Regulatory pressure is also coming from the EU via the second Payment Services Directive (PSD2) which will open up parts of the payment markets to payment institutions and e-money issuers like World First.
The second pressure group on the banks might come from customers. If someone like Apple announces a great new product “but you can only have it if your bank gives us access”, the banks will be driven by their customers to provide or connect to it and will see it not just as a necessity but potentially as a competitive advantage. I think the full-page advertisements taken out by banks when they adopted Apple Pay are a precedent for this.
Even without these pressures it will be very interesting to see how quickly they are adopted by the banks and, specifically in the UK, by the “big four” banking groups. The banks will obviously adopt these at different speeds and some will embrace the idea more than others. When we first started World First we came across banks who would not deal with us because they saw us as competitors. The smarter banks (in my opinion) knew that we were always going to find a source of liquidity and decided they would rather have a percentage of the transactions than nothing.
I think the smart banks will see Open APIs as a golden commercial opportunity too; protecting their IP (providing core infrastructure and the regulation to allow it), whilst enabling others to provide services they simply cannot due to costs, regulation, or legacy systems that hinder innovation. Amazon Web Services have already caught on to this in the retail industry, providing data services to a range of businesses that directly compete with Amazon.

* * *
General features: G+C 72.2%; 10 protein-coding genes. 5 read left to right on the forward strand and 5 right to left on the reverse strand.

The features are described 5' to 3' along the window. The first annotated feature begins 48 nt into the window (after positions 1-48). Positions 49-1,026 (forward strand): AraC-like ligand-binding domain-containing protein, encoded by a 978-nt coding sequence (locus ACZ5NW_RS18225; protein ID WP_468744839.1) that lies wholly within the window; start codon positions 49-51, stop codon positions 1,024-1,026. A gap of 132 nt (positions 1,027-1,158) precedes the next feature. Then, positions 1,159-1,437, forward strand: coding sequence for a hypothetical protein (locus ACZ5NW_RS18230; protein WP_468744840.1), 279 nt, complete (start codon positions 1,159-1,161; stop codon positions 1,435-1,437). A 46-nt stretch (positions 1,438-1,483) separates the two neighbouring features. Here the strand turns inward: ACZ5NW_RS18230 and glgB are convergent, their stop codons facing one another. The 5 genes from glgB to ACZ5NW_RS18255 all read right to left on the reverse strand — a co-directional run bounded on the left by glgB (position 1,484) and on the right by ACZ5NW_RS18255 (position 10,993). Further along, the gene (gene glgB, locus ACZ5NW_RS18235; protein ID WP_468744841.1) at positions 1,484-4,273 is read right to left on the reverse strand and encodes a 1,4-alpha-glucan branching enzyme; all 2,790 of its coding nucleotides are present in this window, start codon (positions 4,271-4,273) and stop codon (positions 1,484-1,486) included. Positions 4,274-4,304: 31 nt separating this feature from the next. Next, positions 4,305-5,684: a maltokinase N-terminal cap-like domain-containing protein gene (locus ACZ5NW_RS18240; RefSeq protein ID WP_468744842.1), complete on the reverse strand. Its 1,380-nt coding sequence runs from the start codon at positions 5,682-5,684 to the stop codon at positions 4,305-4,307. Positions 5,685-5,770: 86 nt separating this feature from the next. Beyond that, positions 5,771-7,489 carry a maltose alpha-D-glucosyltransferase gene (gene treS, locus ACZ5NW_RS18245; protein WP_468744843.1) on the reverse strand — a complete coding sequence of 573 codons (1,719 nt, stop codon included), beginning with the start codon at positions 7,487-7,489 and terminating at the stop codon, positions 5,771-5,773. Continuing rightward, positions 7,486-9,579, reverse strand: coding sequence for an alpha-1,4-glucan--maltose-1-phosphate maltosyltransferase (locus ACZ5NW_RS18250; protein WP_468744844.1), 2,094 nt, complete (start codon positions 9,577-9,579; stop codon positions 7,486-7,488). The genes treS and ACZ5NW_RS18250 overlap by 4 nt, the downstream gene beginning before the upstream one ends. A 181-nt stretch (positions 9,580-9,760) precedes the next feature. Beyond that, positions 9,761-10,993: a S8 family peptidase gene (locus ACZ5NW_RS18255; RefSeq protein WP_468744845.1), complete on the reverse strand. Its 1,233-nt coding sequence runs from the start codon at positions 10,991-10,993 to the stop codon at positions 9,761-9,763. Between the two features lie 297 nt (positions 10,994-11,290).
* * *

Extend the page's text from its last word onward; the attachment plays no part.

In fact some banks have already recognised the merits of open APIs. Whilst in Copenhagen, I blogged about BBVA’s response to FinTech providers and they’ve already built and released publicly available APIs.
The use of APIs will differ by country and customer group. In the U.S. there is very overdue work underway to improve the speed of ACH payments, which still take at least a few days to arrive. And that’s before you consider the nearly 20 billion cheques still being signed and posted between banks. In the UK people are more focused on price and service with most people feeling high street banks offer poor service and exchange rates to both businesses and individuals. SMEs in particular have felt the pain of using traditional banks for their overseas payments. Our research found over half (52%) of SMEs using a bank say their bank does not understand their business’s FX needs. Meanwhile, 94% of UK SMEs using a specialist FX provider say their proposition is more tailored to their business compared to the banks. If we could connect to the customer’s bank we could make it even quicker, cheaper and easier for the customer and we’re happy to pay the bank for that access.
I really hope adoption is quick. It will kick-start further payments innovation and give real impetus to developing the next wave of financial technology that will make payments and banking (a process almost everyone goes through daily) a better experience. I really think those that embrace that will be winners and the banks and FinTech companies of the future.
Brett Craig’s phrase seems as relevant to the financial services industry as the creative industry he discusses, “Collaborate or Die”.
Jonathan Quin is the CEO of WorldFirst